The Magicians won Lev Grossman both the Alex Award and the John W. Campbell Award for Best New Writer. While this sequel may not be as perfectly attuned to teen readers, his fans will hardly mind.
By the way, when it comes to books with teen appeal, the John W. Campbell Award is a good one to keep an eye on. Given to fantasy or science fiction writers, other recent winners include Seanan McGuire (for Feed, under the name Mira Grant) and Naomi Novik, whose Temeraire series is popular with many fantasy-loving teens.
Lev Grossman may be a relatively new fantasy novelist, but he’s been writing for quite a while. He is book reviewer for Time Magazine and also writes about technology for them. And he has a couple earlier novels under his belt.
Many, many articles and interviews accompanied the release of The Magician King. One of my favorites is this Q&A because it addresses Narnia, Ender’s Game, Harry Potter, and even A Wizard of Earthsea in relation to Grossman’s work.
The Magician King has been out since August 9th. Try as I do to publish reviews the week of a book’s release, this one is more than a little late. Karyn, our fabulous fantasy reviewer, read the ARC in plenty of time — but then reports began to trickle in that the finished hardcover was different from the advanced reader copy. Yes, she got to read the book a second time…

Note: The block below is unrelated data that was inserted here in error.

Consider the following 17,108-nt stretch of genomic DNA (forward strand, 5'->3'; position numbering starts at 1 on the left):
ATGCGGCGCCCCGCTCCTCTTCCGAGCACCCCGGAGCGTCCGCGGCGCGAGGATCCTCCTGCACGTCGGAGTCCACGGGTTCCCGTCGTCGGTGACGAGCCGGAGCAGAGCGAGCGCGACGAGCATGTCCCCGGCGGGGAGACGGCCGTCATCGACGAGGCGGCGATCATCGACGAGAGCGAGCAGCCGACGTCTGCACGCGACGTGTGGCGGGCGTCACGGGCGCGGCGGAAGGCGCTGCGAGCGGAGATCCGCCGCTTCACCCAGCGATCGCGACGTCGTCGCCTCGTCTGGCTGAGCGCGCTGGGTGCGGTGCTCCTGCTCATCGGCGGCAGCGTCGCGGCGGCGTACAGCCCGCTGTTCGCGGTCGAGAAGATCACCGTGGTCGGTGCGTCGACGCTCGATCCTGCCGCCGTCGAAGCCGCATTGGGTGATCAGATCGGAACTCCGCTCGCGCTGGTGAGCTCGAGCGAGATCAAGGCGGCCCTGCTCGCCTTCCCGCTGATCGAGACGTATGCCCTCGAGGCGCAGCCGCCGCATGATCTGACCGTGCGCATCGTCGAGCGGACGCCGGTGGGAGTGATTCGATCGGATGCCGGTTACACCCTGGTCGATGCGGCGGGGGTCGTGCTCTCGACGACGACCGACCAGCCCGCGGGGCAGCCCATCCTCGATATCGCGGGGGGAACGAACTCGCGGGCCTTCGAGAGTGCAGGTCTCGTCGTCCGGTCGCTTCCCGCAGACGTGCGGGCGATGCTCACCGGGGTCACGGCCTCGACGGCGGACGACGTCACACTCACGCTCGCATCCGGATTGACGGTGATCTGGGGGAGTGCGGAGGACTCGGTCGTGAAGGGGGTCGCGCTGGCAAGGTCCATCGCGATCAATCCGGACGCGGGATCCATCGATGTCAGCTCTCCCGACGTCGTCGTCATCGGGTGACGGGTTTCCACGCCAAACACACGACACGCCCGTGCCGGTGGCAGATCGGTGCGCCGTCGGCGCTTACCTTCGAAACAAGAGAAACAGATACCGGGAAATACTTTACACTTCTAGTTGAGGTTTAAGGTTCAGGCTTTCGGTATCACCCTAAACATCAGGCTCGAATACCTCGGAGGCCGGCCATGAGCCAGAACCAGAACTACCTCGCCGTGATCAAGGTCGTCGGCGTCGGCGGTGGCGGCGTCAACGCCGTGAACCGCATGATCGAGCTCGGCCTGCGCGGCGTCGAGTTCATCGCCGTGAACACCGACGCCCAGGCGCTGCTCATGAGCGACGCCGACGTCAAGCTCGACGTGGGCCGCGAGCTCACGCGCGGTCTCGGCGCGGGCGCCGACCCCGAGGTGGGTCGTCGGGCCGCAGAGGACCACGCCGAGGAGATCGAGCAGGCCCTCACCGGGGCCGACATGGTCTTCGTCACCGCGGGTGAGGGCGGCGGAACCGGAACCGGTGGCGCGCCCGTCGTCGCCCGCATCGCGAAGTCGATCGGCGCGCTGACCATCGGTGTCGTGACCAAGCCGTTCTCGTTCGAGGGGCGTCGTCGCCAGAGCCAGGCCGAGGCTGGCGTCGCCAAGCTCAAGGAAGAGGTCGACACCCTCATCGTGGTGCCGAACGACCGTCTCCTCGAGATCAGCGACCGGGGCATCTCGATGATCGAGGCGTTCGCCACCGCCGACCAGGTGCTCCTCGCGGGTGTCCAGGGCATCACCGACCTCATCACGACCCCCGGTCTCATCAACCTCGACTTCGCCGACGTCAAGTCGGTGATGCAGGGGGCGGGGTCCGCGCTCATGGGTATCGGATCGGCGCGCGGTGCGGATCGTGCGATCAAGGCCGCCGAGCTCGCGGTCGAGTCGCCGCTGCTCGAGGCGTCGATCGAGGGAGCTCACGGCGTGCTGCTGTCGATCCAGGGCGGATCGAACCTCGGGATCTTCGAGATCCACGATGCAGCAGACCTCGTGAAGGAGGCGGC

So, thank you Karyn, and enjoy the review!
Adult/High School–At the end of The Magicians (Viking, 2009), Quentin and his friends were off to Fillory to be kings and queens, and it seemed that the reward for their sacrifices was to live happily ever after. Now, it’s two years into ever after, and Quentin is bored. Fillory is a magical utopia; there’s little for a monarch to do, aside from drink and worry about fellow monarch and old friend Julia, who seems strangely altered. So Quentin takes off on an adventure of sorts, while alternating chapters tell Julia’s story. Quentin’s quest for meaning has poignant overtones of a midlife crisis (he’s actually 20-something), and the adventures are a bit rambling and prosaic, all of which eventually fits into the deeper subtext of magic and life, chaos and chance. It’s Julia’s backstory that grants this volume the crossover appeal its predecessor had. While Quentin enjoyed life at Brakebills, Julia learned magic on the streets. Her journey, from lost to found to broken and back, is powerful and horrifying. The awkward dance of friendship between Julia and Quentin speaks to the power of a shared past; they have drifted so far apart, and yet again and again Quentin’s best self is evoked by his compassion for Julia, making this a treatise on growing up. Adulthood means adventures that may not only go badly but lack a happy ending; adulthood means looking beyond oneself. Readers will look forward to the final volume to see what comes after the growing pains. A magical, even elegiac tale.–Karyn N. Silverman, Little Red School House and Elisabeth Irwin High School, New York City